By Andrew Willis Garces, in consultation with many others
IN THE SMALL second-floor conference room above the takeout place, or in somebody’s living room, a church basement, the stoop of an apartment building, that’s where you’ll find them, sipping cups of tea to fight off the November chill. Mothers, grandmothers, great-granddaughters. Childcare providers, students, retirees, teachers, videographers, office workers, chefs, folks between jobs. They’ve lived here all their lives, or seventeen years, or only six months. Their families arrived long ago from South Carolina, El Salvador, Lebanon, Ethiopia, settling in Bellevue, Congress Heights, Garfield Terrace, 14th Street Heights, Ivy City. They’re taking notes, sharing meals, debriefing from that meeting with the city official, going over their goals, making phone calls to the folks who signed the petition last week, planning for the Next. Big. Action. Celebrating hard-won victories, and taking note of what they could have done better. These are activists and organizers, people who love DC and have come together to make it better. They’re fighting for workplace dignity, housing justice, safer streets for youth, women and recent immigrants, and stronger neighborhoods. They’re taking action together, and creating opportunities for more and more of us to get involved.
This list is a snapshot of the organizing victories won in 2007 by groups of people working for a concrete change to bring about a more just DC. I put it together, with a lot of help, as a document and a reminder, for all of us who join in struggle, envisioning a District more hospitable to working families, recent immigrants, native Washingtonians who know they have no choice but to take to the streets to claim their right to remain. The list documents the work of groups winning victories through campaigns, or a series of actions taken to achieve a shared goal. It’s only a start – it isn’t comprehensive. I invite others to contribute – posting additions or edits – by writing to willisa [at] gmail [dot] com. Thanks to DC JwJ hosting it here we can keep adding to it.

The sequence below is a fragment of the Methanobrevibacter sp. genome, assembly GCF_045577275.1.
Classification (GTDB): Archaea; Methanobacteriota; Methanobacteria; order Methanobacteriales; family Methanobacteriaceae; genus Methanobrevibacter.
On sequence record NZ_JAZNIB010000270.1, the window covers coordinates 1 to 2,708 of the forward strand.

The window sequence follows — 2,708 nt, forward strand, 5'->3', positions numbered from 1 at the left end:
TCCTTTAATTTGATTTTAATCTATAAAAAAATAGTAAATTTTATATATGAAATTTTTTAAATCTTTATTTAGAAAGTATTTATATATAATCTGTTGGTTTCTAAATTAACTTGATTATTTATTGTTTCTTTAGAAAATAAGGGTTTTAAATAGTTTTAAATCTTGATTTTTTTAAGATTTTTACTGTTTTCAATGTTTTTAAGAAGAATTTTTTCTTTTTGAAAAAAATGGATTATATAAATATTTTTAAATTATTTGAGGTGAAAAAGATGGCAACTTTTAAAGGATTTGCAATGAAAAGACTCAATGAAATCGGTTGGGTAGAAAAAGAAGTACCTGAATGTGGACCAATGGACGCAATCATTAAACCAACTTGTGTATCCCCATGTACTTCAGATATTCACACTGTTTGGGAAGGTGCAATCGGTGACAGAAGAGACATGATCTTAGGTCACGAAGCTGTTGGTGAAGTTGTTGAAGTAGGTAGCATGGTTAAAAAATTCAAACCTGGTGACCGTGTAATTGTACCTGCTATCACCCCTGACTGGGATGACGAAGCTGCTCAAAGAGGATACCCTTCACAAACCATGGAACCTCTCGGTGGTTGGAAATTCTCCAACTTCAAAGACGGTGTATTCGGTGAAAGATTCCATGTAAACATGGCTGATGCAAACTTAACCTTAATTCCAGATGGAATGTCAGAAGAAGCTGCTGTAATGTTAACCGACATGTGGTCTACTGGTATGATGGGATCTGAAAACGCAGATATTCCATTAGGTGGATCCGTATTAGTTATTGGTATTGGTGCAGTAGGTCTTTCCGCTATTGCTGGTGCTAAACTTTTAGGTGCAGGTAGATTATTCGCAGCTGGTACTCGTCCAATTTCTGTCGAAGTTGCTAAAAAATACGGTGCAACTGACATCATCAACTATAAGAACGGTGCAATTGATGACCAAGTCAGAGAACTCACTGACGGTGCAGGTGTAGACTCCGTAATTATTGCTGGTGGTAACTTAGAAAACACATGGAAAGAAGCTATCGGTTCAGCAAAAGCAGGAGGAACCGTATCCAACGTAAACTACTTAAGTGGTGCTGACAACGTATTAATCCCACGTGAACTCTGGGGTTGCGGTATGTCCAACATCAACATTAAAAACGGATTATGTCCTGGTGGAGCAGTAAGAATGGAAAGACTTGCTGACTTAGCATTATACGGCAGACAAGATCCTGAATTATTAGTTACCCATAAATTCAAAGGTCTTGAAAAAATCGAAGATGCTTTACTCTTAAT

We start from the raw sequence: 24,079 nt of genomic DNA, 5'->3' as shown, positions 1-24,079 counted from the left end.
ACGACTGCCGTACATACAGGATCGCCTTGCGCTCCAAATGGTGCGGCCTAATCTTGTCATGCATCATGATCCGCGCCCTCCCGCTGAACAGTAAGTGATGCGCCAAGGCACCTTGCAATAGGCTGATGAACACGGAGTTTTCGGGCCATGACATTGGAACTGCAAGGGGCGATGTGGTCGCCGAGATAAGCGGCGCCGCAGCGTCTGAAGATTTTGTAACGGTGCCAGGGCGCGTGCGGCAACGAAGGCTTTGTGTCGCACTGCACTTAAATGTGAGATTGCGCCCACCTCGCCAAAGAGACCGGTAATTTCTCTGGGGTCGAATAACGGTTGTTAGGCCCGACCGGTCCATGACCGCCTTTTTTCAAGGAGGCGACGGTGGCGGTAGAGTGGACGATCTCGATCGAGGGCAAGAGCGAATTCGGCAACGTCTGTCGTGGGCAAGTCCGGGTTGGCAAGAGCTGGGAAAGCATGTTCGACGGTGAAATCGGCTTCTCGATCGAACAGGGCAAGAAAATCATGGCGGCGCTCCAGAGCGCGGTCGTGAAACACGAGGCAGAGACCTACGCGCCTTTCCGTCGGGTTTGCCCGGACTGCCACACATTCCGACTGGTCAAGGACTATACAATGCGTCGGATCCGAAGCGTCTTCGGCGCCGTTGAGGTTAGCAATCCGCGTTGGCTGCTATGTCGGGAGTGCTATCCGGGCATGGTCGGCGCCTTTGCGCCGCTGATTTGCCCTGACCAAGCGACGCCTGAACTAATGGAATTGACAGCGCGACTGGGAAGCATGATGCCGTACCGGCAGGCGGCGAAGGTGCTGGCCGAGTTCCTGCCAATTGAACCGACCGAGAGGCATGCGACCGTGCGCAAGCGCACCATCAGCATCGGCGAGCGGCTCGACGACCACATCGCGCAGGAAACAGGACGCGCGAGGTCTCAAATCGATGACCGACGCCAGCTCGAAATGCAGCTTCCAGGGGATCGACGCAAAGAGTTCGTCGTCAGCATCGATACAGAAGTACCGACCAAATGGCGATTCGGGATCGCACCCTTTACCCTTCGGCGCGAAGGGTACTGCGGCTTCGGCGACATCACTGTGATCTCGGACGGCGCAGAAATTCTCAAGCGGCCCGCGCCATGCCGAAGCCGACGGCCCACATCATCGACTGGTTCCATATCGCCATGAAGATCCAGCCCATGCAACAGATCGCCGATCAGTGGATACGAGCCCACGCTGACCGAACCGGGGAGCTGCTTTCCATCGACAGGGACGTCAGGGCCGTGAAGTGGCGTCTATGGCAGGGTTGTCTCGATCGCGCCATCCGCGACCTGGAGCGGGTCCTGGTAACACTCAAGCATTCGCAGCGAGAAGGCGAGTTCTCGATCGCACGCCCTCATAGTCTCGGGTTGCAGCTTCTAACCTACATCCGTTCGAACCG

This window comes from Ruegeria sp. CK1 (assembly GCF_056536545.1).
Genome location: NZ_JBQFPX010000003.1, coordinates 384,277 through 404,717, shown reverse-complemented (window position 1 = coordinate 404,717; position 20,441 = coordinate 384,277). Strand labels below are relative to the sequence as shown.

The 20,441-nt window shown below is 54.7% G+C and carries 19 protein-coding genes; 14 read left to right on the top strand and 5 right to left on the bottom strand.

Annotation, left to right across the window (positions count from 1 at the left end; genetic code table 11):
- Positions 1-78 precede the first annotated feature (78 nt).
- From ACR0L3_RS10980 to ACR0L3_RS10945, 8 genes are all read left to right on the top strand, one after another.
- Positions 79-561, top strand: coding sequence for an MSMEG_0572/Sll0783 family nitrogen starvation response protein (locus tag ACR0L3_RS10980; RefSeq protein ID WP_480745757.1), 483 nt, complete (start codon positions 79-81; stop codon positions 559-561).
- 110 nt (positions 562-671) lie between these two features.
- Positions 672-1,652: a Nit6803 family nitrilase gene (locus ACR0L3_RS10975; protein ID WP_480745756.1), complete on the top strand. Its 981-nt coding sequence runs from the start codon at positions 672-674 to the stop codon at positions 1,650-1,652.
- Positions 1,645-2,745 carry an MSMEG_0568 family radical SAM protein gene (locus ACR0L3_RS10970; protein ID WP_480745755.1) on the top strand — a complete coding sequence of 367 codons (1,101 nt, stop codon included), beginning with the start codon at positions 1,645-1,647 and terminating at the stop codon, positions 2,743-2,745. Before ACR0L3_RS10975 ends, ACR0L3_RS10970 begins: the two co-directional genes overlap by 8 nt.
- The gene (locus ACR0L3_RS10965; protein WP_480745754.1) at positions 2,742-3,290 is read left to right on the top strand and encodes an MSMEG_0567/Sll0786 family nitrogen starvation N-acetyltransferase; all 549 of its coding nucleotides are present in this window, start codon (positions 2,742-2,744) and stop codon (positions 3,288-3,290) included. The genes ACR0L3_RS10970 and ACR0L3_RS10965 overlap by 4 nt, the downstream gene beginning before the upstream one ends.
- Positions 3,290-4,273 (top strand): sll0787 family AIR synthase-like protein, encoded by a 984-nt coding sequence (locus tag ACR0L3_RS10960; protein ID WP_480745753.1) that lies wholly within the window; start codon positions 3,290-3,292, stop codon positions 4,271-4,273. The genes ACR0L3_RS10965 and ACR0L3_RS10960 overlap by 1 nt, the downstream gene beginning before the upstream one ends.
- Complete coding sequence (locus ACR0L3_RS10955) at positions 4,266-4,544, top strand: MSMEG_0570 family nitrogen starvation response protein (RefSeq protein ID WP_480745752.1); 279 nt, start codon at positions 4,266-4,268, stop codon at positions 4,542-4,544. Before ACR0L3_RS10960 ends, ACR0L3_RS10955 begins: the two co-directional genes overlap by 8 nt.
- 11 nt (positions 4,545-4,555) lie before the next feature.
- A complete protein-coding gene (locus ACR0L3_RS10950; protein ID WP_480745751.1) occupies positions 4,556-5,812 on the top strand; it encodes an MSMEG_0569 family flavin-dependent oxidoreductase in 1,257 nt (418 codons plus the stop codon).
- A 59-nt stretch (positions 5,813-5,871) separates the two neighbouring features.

As a final note, I’m writing this to spotlight groups taking action towards change at the local level. I want to acknowledge there are lots of us also doing good work locally on issues that transcend geography. Like the hundreds of actions taken by residents in support of comprehensive immigration reform, justice for political prisoners and survivors of racist violence and police brutality in the US and abroad, and against war and militarism, to name just a few issues that require local, regional, national and global attention. I hope you’ll take a minute to let me know what you think of all this segmenting, categorizing and disclaiming, and offer up a few suggestions for making it more accessible, comprehensive and fair to folks doing great work. Here’s to a successful 2008 for all of us.
*Andrew is a District resident and organizer with DC JwJ coalition member ONE DC. The analysis presented here does not necessarily reflect the views of DC Jobs with Justice or any of its member organizations.
- Consumer Justice
- Education & Schools
- Police Accountability
- AROUND THE BLOCK: Neighborhood Victory Stories
- ONE DC Members, Shaw Residents Get a Guarantee
- Tenants Unite to Defeat Tenacity Group
- Hear Mt. Pleasant Stops an Eviction, and Reframes the Debate
Winning a Fair Payday Lending Act In September fair lending advocates including DC ACORN, Plymouth Congregational’s Board of Social Action and other DC Jobs with Justice members secured the passage of the Payday Lending Act, which requires payday loan stores to charge the same interest rate as banks and credit unions. Activists overcame the considerable lobbying muscle of payday lending business owners, who spent an untold sum in a frantic PR effort to lobby the City Council throughout the summer. The new law caps payday lending rates at 24%, whereas before payday lenders had been authorized to charge 350-550%, and DC borrowers had paid $3 million a year in fees for loans they couldn’t afford to pay off without taking on another loan.